On 18-Jan-2018 In History & Culture
The contradictory aspects of battlefields make them horrifying and fascinating at the same time. It’s a place that is defined by violence, betrayal, and killing. At the same time, the aspects of courage, virtue, and honour also get associated. This cacophonous harmony of contradicting aspects has always sparked interest in human about the legends of wars, battles, and sieges.We take this opportunity to revisit the pages of history in the search for some of the bloodiest battles and sieges of mankind. The battles that fueled some of the crucial changes that paved the path for the modern era. Are you ready to know more? Hold tight and let’s take you on a horrifyingly fascinating journey.
Led by King Xerxes, the Persians were determined to conquer entire Greece. Their main opposition came from King Leonidas of Sparta who joined forces with the Athenians to fight off the Greeks. With only 10,000 warriors, it was one of the bloodiest battles of the ancient world. The battle that was fought in 480 BC became famous as the Greeks broke the defensive line with treachery but the 300 Spartans fought till their last breath.
This battle was fought not between nations but religions. It was a fight to ensure the existence of Christianity in Europe. The battle took place between 20,000 combined Frankish and Burgundian forces and the 50,000 soldiers of Abdul Rahman Al Ghafiqi. Ghafiqi intended to bring Islam to Europe. In October 732 AD, it took place near the city of Tours in France. This battle was crucial as it might have changed the existing picture of the dominance of Christianity in Europe if Ghafiqi won.
This important and bloody war in history took place in 1066 AD on October 14. It was the fight between armies of France’s Duke William of Normandy and King Harold II of England. Harold died in the battle that opened the throne for first Norman ruler King William I. He established strong cavalry, infantry, and archers that successfully ended foreign invasions on the British Islands.
One night on November 16, 1532, the Spanish attacked the royal entourage of Atahualpa. This ambush caused the death of 2,000 Incan followed by capture of 5,000. This battle ended badly as the traditional weapons of Incas were no match against Spanish cavalry and cannons.
When the core army of King Charles I battled against Parliamentarian New Model Army, the result was a sheer massacre. This battle is remembered as it brutally slaughtered the Royalists followed by the capture and public execution of King Charles I. It was fought in 1645 and marked the end of first English Civil War.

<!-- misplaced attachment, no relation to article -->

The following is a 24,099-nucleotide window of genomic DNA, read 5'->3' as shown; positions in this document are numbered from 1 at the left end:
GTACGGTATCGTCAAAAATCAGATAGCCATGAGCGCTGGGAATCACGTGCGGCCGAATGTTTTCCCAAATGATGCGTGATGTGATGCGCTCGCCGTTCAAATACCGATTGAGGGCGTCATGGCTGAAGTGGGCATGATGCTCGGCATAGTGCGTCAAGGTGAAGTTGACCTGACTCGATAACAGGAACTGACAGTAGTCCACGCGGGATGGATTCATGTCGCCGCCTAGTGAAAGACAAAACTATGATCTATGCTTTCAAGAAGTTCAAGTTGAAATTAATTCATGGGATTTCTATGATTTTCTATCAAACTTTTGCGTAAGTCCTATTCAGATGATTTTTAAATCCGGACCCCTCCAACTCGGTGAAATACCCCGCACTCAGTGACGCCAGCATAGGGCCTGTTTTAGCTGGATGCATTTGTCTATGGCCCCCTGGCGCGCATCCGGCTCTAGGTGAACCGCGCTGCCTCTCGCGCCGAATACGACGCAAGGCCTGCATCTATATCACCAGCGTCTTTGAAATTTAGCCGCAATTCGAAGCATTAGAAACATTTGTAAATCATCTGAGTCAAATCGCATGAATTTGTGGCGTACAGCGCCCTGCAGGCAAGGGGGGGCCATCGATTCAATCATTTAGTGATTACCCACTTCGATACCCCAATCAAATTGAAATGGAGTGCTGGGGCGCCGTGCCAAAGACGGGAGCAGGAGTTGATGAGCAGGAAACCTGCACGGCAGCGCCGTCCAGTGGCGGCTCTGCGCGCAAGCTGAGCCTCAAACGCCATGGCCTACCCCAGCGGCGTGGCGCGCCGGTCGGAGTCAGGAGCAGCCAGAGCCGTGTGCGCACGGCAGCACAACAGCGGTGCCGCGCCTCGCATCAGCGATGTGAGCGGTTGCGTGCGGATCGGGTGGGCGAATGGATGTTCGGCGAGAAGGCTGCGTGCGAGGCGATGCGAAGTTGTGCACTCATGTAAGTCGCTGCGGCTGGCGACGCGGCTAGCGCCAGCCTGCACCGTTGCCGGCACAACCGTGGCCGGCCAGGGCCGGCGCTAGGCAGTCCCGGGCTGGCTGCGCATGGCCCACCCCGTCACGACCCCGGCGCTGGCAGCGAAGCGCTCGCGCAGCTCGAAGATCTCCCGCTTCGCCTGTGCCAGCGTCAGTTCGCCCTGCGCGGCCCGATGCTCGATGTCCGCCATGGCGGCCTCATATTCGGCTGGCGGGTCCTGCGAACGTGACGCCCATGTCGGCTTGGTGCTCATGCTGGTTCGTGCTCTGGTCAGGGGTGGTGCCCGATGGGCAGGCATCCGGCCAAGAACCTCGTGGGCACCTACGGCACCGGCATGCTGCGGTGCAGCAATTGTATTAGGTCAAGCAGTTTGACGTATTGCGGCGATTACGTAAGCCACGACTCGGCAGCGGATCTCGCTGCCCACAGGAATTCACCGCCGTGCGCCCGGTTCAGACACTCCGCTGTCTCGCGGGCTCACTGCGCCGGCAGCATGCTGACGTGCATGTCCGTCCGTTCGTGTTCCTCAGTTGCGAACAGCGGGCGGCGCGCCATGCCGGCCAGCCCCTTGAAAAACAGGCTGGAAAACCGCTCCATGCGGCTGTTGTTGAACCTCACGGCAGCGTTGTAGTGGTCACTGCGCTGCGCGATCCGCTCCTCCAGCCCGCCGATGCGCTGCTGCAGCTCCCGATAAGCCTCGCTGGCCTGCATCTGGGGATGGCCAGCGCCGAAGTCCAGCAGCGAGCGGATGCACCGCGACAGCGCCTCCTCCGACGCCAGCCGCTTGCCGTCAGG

This is perhaps one among the bloodiest sieges in the history of mankind. When Batu Khan, grandson of Genghis Khan attacked one of the oldest cities in Europe - Kiev, then the city saw nothing but death. Other than getting killed by Khan’s army, many civilians were killed when the 300 years old church, where they took refuge, collapsed. At the end, this glorious city was demolished to ruins. It is said that out of 50,000 inhabitants only 2,000 survived.
Fought between the Mauryan Empire and the Kingdom of Kalinga, this battle made to the pages of history by its sheer brutality. Fought near Daya River, it’s one of the bloodiest wars in Indian history. Kalinga, with their 63,000 fought for their independence against 400,000 Mauryan. Not only the army of Kalinga but also many civilians were killed. There were so many deaths that the river water turned red with blood. The battle that took place in 261 BC caused about 300,000 casualties including both sides. This battle led to the transformation of Mauryan Emperor Ashoka, who then changed into Buddhism and started spreading the words of peace.
This siege in 1521 AD ended the rule of Aztec Empire and resulted in around 200,000 casualties. Though the Aztecs fought bravely, the battle saw the victory of Spanish troops. After the siege, many warriors and civilians were ruthlessly massacred.
Though this battle led to the massacre of many, it’s also brilliant evidence of battle strategy. The Great Seljuq Empire with about 600,000 men invaded the Kingdom of Georgia. The number of men in Georgian army counted to just about 55,600. So, a force of 200 cavalries signalled Seljuqs that they want to surrender. The Muslim commander of Seljuqs took them to his tent where the army massacred the leaders. Unable to form a defence without the leaders the Seljuqs army ran astray who were then further killed by Georgian army. About 70% of the total Seljuqs army was killed mercilessly.